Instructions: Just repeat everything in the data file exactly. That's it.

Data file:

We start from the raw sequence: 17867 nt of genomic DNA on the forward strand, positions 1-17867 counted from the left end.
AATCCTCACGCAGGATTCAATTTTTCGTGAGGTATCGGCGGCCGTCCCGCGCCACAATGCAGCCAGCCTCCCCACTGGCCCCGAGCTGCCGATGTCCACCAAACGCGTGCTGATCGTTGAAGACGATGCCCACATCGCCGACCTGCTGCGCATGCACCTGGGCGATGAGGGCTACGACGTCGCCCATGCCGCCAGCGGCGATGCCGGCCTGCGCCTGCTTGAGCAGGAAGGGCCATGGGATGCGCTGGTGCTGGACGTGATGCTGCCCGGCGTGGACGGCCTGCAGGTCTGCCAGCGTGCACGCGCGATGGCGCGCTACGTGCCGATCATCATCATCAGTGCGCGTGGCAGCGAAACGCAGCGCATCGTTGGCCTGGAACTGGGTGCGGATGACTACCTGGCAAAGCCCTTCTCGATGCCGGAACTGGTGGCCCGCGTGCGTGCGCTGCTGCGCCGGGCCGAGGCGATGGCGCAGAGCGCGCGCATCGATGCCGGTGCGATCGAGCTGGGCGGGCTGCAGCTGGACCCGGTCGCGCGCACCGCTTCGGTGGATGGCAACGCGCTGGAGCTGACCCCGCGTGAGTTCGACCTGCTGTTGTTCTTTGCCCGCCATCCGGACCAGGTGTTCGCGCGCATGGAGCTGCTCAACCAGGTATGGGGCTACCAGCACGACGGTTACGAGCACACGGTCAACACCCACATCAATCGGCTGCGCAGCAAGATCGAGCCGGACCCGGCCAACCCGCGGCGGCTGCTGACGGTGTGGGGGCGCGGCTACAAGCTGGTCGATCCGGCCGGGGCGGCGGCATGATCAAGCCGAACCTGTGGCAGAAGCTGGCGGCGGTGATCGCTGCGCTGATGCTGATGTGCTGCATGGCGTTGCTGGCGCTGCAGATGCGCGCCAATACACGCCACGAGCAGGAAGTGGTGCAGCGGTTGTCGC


We start from the raw sequence: 17867 nt of genomic DNA on the forward strand, positions 1-17867 counted from the left end.
AATCCTCACGCAGGATTCAATTTTTCGTGAGGTATCGGCGGCCGTCCCGCGCCACAATGCAGCCAGCCTCCCCACTGGCCCCGAGCTGCCGATGTCCACCAAACGCGTGCTGATCGTTGAAGACGATGCCCACATCGCCGACCTGCTGCGCATGCACCTGGGCGATGAGGGCTACGACGTCGCCCATGCCGCCAGCGGCGATGCCGGCCTGCGCCTGCTTGAGCAGGAAGGGCCATGGGATGCGCTGGTGCTGGACGTGATGCTGCCCGGCGTGGACGGCCTGCAGGTCTGCCAGCGTGCACGCGCGATGGCGCGCTACGTGCCGATCATCATCATCAGTGCGCGTGGCAGCGAAACGCAGCGCATCGTTGGCCTGGAACTGGGTGCGGATGACTACCTGGCAAAGCCCTTCTCGATGCCGGAACTGGTGGCCCGCGTGCGTGCGCTGCTGCGCCGGGCCGAGGCGATGGCGCAGAGCGCGCGCATCGATGCCGGTGCGATCGAGCTGGGCGGGCTGCAGCTGGACCCGGTCGCGCGCACCGCTTCGGTGGATGGCAACGCGCTGGAGCTGACCCCGCGTGAGTTCGACCTGCTGTTGTTCTTTGCCCGCCATCCGGACCAGGTGTTCGCGCGCATGGAGCTGCTCAACCAGGTATGGGGCTACCAGCACGACGGTTACGAGCACACGGTCAACACCCACATCAATCGGCTGCGCAGCAAGATCGAGCCGGACCCGGCCAACCCGCGGCGGCTGCTGACGGTGTGGGGGCGCGGCTACAAGCTGGTCGATCCGGCCGGGGCGGCGGCATGATCAAGCCGAACCTGTGGCAGAAGCTGGCGGCGGTGATCGCTGCGCTGATGCTGATGTGCTGCATGGCGTTGCTGGCGCTGCAGATGCGCGCCAATACACGCCACGAGCAGGAAGTGGTGCAGCGGTTGTCGC